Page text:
Rarely but occasionally I ‘big batch’ for a party. Stir the rice with some unsalted butter and add sweet dessert wine once completely absorbed add a combination of half cream and milk as if adding stock to risotto, then temper with sugar mixed with 8-10 egg yolks as if making a custard, bake in a water bath to a wobble. No, no, the rice pudding not you. Frankly it’s surprising that the results aren’t illegal. I have seen this reduce a big old beefy Barrister to ‘well’ with tears and simpering and nodding are quite common.
A rice pud is a fabulous learning platform for the novitiate. The more experienced Cook’ist? Well your rice pudding rules doesn’t it? Invariably the internet heaves with variations and multi cultural options abound.
I would, however, encourage you to make more than you need next time you make your version and make the remainder into ice cream. Roughly equal parts of remaining pud to the same of milk and cream infused with freshly grated nutmeg, equal parts by volume.
For the infusion: .
Rasp (roughly) a teaspoon of nutmeg into a dry non stick pan and heat very gently so as to release the fragrant oil from the nutmeg, in another pan simmer together half milk and cream stir in the nutmeg and leave to infuse for 20 mins, strain through a fine cloth in a sieve (if desired) and then pour the milk and cream infusion into your remaining rice pudding stir to combine.
Freeze in a suitable container (or individual moulds) until set. Remove your delectable ice cream from the freezer for about 10 minutes or so before serving. Briefly warm the base of metal dariole moulds in hot water to release. Use the cling film from the top to form a hammock and briefly suspend the mould which helps avoid boiled fingers.
The batch shown was served with pistachios that were whizzed with some lavender and rose petal sugar made last summer. Dunno what happened to the last couple of pistachio macron (blush).
All the versions look amazing!
Beautiful recipe and photo…
Lavender and rose petal sugar… oh my goodness! I’m on board 😉
Beautiful words and photos. Love the idea of transforming the pudding into a frozen dessert. The best idea yet I have heard for using my lavender/sugar infusion. Thank you.
Just lovely. And mouthwatering… I love the frozen rice idea. Brilliant. ❤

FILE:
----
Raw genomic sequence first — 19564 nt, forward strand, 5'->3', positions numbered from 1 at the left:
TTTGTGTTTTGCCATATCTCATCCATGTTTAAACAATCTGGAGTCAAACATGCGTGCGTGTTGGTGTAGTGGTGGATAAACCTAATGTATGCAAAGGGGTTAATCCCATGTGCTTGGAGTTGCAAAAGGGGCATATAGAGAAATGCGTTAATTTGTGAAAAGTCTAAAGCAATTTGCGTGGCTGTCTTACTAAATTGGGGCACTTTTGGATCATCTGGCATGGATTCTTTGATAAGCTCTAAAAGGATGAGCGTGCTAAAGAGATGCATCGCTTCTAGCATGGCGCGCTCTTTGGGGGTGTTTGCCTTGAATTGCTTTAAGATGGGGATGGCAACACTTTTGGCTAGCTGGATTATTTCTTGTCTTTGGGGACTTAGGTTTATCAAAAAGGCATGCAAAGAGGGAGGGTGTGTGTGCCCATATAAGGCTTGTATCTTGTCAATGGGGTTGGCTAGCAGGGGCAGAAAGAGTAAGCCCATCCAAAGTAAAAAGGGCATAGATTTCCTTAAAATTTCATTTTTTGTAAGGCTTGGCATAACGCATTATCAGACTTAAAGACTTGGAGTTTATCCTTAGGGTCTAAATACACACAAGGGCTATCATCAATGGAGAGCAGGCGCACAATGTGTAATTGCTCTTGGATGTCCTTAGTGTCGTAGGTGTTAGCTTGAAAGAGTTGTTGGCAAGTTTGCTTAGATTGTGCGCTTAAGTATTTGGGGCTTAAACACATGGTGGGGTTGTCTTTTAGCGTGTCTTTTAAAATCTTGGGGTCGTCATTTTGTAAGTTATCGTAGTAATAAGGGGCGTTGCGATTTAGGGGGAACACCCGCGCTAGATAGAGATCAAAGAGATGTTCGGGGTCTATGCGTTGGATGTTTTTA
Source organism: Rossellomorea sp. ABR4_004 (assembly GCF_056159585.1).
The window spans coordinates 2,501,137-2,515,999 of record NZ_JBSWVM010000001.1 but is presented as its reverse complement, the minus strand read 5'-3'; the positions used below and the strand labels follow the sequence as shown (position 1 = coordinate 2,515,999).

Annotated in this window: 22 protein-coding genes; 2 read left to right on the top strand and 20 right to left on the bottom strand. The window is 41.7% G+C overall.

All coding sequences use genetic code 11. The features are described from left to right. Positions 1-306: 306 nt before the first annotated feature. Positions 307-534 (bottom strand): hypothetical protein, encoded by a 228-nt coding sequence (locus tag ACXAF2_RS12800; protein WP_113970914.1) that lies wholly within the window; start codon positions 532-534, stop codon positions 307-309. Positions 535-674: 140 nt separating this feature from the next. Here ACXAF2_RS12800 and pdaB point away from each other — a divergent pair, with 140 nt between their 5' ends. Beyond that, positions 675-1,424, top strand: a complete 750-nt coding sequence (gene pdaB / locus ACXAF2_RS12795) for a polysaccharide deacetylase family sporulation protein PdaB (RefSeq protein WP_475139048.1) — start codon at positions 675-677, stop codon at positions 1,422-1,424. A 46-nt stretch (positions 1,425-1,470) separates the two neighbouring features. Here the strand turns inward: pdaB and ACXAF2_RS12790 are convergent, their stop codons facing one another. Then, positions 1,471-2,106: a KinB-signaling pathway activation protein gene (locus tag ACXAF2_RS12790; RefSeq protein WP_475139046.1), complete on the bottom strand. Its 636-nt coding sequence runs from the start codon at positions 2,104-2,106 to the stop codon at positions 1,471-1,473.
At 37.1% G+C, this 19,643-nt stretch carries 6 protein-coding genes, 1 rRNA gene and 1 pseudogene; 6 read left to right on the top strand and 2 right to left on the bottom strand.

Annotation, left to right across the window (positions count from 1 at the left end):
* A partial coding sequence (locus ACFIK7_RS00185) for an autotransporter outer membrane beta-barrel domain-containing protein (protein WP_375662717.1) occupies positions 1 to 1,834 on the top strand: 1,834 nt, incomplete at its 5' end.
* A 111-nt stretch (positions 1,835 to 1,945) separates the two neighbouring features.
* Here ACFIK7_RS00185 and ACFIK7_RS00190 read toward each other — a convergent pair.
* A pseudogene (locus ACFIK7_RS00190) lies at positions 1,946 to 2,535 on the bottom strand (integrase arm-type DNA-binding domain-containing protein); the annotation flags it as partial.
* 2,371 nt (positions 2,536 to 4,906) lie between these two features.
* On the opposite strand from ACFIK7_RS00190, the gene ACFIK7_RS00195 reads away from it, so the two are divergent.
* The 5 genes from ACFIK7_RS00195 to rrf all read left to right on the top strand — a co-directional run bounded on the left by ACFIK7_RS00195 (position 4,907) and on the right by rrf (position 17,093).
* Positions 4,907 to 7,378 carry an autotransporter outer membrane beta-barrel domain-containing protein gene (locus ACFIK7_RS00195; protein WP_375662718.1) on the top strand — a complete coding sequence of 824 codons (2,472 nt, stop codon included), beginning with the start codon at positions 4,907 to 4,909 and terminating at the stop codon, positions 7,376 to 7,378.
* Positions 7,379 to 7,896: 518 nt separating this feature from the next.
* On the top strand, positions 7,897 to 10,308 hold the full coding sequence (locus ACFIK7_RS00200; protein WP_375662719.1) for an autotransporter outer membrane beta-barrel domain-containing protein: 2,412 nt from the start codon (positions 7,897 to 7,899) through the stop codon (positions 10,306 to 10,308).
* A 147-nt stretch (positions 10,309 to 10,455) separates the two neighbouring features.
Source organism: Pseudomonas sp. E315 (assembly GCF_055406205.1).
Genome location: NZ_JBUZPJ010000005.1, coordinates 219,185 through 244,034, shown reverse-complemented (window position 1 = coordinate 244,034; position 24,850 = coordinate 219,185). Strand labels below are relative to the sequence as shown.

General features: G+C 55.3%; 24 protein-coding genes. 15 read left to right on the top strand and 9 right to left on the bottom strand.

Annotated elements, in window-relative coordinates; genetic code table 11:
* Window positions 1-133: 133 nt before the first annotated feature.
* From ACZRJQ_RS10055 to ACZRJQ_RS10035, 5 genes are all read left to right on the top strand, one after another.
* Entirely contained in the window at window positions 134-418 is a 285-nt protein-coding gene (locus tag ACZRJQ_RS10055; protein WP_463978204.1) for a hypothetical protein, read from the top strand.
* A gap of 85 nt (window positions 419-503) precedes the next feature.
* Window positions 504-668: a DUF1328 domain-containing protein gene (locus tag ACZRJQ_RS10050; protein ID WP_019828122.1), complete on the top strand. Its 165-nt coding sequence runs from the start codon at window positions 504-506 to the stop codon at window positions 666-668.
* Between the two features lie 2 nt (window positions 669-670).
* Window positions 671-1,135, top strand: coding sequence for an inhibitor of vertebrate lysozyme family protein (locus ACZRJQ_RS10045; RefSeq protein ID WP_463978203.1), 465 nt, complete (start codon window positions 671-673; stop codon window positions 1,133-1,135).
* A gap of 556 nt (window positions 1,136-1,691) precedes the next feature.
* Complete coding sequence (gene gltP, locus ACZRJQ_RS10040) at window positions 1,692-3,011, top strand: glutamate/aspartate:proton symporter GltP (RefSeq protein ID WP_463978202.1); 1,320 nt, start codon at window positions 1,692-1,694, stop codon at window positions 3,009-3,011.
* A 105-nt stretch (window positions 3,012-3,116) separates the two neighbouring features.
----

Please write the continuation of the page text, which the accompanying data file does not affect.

What is the texture of the ice cream? It does sound delicious. Thanks for the humour!
Well its like ice cream with bits of rice in it! xxxxxxxx
That looks so lovely- I can’t imagine anything I would like more than this dish right now.
Wow, the photos are beautiful. I was attracted immediately when browsing my feed. Made the food looks very “atas”.
So glad you mentioned rasping nutmeg, as I couldn’t for the life of me remember the name of that side of my grater. Must update last post! And I’ve yet to make rice pudding. What’s wrong with me?
You have a full time job being gorgeous x
Photographs are really attractive!
Sweetened condensed milk?!! I may just have to try that!
condensed milk is a staple in Latin American rice pudding. It really helps make the texture velvety and rich.
Definitely going to have to give it a go then. Only problem is, once I open a can I keep eating it…
Rice Pudding Ice cream. Didn’t know rice pudding could be made into an ice cream. brilliant!
Wow. Now that looks yummy!
Okay, I’ll admit you had me at the fresh grated nutmeg! I love the scent and taste. Such an interesting recipe. And, I really enjoyed reading through your method. Again, beautiful photos!
I love rice pudding, but you’ve taken it to a whole new level with rice pudding ice cream! Can’t wait to try it out 🙂
Rice Pudding Ice Cream? This sounds quite amazing.
How beautiful. Rice pudding alone is my eldest daughter’s favorite dessert. She would love this. 🙂
Mmmm looks so good